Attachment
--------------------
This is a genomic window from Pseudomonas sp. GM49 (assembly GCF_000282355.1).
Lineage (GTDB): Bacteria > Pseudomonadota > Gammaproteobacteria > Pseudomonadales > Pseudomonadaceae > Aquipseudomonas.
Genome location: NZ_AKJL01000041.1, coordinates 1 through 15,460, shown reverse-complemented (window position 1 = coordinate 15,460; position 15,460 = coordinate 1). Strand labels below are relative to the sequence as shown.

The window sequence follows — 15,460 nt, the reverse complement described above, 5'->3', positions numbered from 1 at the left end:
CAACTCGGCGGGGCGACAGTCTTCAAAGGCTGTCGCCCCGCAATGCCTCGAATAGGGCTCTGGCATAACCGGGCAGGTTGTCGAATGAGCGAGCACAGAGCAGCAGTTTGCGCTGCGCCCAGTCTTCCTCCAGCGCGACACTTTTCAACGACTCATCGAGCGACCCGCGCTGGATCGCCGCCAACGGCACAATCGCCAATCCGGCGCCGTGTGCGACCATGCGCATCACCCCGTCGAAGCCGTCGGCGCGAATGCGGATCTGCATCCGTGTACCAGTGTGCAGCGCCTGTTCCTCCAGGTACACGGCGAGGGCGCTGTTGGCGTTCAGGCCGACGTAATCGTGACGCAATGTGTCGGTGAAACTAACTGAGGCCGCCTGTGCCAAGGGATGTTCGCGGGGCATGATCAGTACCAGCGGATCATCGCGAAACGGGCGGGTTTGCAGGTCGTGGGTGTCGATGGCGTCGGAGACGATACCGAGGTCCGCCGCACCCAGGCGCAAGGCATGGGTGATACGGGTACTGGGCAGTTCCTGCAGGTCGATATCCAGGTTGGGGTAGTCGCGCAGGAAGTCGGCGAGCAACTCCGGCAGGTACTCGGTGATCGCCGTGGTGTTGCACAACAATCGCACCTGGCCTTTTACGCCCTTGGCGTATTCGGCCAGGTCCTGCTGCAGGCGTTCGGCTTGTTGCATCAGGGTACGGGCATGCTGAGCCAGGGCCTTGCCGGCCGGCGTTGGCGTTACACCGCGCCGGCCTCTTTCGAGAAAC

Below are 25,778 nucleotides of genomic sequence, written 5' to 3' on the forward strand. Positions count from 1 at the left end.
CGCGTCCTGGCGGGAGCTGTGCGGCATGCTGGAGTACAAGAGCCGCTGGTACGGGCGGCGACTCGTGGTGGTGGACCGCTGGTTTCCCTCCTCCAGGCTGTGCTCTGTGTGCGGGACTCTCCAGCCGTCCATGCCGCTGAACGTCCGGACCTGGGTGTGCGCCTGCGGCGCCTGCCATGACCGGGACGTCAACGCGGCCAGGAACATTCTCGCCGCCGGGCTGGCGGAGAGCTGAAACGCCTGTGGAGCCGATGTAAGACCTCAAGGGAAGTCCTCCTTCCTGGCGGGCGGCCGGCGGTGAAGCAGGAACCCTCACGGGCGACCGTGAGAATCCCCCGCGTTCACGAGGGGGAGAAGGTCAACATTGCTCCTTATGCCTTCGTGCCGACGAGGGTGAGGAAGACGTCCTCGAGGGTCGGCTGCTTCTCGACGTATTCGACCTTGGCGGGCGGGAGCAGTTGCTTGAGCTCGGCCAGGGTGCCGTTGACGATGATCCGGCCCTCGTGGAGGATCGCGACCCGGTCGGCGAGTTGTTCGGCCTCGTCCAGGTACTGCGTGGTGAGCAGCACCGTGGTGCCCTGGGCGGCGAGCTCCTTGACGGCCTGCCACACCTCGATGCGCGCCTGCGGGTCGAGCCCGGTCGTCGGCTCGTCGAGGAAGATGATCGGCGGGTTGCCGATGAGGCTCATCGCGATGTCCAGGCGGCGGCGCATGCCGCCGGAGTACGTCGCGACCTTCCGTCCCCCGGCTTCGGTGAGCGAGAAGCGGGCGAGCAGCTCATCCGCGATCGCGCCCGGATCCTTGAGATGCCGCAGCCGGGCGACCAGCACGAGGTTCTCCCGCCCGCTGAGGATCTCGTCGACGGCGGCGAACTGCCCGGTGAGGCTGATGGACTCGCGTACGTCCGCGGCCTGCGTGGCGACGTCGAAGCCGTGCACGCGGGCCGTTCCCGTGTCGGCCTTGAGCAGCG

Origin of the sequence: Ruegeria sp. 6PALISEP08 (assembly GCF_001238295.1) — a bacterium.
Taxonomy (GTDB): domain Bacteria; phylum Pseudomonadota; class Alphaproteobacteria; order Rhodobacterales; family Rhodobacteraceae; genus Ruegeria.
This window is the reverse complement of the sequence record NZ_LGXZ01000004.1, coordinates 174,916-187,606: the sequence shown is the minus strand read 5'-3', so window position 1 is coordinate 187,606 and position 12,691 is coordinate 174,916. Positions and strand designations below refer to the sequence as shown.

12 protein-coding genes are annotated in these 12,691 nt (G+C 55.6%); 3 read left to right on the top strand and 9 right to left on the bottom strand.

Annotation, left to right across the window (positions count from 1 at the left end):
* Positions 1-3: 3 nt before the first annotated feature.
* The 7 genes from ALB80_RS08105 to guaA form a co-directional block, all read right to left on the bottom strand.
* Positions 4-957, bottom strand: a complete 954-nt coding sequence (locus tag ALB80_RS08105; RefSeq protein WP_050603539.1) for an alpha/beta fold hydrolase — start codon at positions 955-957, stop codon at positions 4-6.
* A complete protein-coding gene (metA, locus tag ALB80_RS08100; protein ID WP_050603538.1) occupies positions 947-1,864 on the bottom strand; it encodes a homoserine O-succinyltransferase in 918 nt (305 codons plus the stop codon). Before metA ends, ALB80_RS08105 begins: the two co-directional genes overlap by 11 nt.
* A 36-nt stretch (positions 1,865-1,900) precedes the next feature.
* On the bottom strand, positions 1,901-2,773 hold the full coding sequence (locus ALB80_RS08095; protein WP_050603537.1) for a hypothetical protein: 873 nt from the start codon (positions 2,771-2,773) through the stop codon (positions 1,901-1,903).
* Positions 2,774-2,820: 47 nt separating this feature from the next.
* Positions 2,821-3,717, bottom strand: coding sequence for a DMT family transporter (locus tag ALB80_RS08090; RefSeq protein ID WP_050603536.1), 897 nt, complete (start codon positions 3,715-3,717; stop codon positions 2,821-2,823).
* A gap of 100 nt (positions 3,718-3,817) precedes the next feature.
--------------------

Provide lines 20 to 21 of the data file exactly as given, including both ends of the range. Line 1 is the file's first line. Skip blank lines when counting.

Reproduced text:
* Positions 2,821-3,717, bottom strand: coding sequence for a DMT family transporter (locus tag ALB80_RS08090; RefSeq protein ID WP_050603536.1), 897 nt, complete (start codon positions 3,715-3,717; stop codon positions 2,821-2,823).
* A gap of 100 nt (positions 3,718-3,817) precedes the next feature.